So Quickley made the first two starts of his NBA career last week, playing 34 minutes in Monday’s loss to the Nets and another 26 in a loss to the 76ers the following night. In his last four games, Quickley is averaging 17.5 points, 1.8 rebounds, 2.3 assists, 0.8 steals and 2.8 3-pointers per game, while shooting 42.9% from the field and a shocking (when considering how good he was to start the season) 64.7% from the foul line.

As far as fantasy is concerned, the low assist average is an issues, especially when talking about a point guard. I’m not sure we see a major jump in that category this season, but I’d expect more production from Quickley as a distributor in the years to come.

Haliburton struggles to shake off the rust: After missing four games due to a sore calf, Kings guard Tyrese Haliburton made his return to action in Sacramento’s win over the Rockets on March 11. He has been on a minutes restriction, but that may have changed ahead of Wednesday’s win over the Wizards. With Marvin Bagley sidelined due to a broken left hand, Haliburton made his third start of the season and played nearly 33 minutes. Shooting 5-of-12 from the field, the rookie finished with a line of 17 points, two rebounds, four assists and three 3-pointers (on six attempts).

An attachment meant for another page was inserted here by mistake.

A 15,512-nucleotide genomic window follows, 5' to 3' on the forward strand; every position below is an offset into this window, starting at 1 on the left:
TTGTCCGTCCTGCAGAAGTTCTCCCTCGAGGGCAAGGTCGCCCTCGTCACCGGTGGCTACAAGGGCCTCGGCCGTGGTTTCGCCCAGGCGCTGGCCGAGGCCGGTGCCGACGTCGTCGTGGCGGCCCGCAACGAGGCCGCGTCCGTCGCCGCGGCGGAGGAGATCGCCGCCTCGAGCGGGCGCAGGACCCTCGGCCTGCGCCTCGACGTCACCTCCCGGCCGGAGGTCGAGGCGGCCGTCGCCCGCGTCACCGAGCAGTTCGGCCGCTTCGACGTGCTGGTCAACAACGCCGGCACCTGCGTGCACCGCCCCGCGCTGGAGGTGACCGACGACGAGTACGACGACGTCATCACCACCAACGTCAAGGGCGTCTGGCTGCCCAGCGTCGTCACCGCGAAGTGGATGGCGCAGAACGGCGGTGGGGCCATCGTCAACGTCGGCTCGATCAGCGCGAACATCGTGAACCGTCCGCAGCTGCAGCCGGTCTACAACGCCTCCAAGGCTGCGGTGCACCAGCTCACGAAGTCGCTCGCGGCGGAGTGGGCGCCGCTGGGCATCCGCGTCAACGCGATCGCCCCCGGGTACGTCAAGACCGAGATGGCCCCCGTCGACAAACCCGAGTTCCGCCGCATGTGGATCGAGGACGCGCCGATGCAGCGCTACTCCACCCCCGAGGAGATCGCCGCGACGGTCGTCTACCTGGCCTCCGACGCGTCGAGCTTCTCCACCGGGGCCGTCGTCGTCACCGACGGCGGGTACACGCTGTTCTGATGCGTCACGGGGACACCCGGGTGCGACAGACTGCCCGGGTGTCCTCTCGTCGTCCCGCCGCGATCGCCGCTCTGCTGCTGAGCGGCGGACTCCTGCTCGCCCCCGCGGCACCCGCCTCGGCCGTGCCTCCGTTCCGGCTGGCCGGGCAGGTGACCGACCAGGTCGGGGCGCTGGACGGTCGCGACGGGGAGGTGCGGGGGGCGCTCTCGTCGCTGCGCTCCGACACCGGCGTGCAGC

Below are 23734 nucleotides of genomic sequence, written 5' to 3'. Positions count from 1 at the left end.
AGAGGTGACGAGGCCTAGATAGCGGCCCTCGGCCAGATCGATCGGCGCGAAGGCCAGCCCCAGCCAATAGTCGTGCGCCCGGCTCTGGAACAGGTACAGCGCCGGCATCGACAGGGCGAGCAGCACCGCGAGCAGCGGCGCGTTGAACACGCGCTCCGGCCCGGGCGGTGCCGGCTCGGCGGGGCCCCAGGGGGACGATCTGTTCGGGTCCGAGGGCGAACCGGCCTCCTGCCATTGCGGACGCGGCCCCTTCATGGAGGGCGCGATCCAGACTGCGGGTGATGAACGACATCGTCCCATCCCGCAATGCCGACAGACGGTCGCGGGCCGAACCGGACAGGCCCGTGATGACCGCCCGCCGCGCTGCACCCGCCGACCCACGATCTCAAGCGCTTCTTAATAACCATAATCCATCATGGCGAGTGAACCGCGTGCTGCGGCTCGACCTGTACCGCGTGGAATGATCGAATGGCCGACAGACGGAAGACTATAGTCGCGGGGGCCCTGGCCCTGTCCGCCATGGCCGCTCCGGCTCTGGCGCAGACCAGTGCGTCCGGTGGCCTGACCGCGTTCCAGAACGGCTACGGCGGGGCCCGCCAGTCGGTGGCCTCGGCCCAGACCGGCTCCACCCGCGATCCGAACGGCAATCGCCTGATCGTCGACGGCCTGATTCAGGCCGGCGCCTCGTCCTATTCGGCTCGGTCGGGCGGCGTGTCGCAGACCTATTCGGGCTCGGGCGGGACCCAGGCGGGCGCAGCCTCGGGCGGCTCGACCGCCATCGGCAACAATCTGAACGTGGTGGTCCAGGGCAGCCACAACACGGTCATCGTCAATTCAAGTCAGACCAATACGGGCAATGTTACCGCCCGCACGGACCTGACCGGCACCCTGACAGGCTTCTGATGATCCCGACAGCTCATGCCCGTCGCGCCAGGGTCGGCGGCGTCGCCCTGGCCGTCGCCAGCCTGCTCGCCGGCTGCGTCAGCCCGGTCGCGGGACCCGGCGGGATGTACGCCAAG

At first glance, playing more minutes alongside De'Aaron Fox would make things difficult for Haliburton when it comes to racking up the assists. However he did make at least three 3-pointers for the seventh time since February 1 (16 games played). Personally I don’t expect Haliburton to take too much of a hit in the assist department now that he’s starting, and the 3-point shooting can make up for that if he manages to build on Wednesday’s performance.

Wiseman sidelined due to protocols: Warriors center James Wiseman has shown flashes of the talent that made him the second overall pick in the draft, but there have also been some frustrating hiccups. There were the defensive struggles that led to his being moved to the bench in late-January, and shortly thereafter Wiseman suffered a left wrist injury that kept him sidelined for nearly a month. Now he’s dealing with another issue, as health and safety protocols will keep Wiseman (and Eric Paschall) out of the lineup for at least seven days.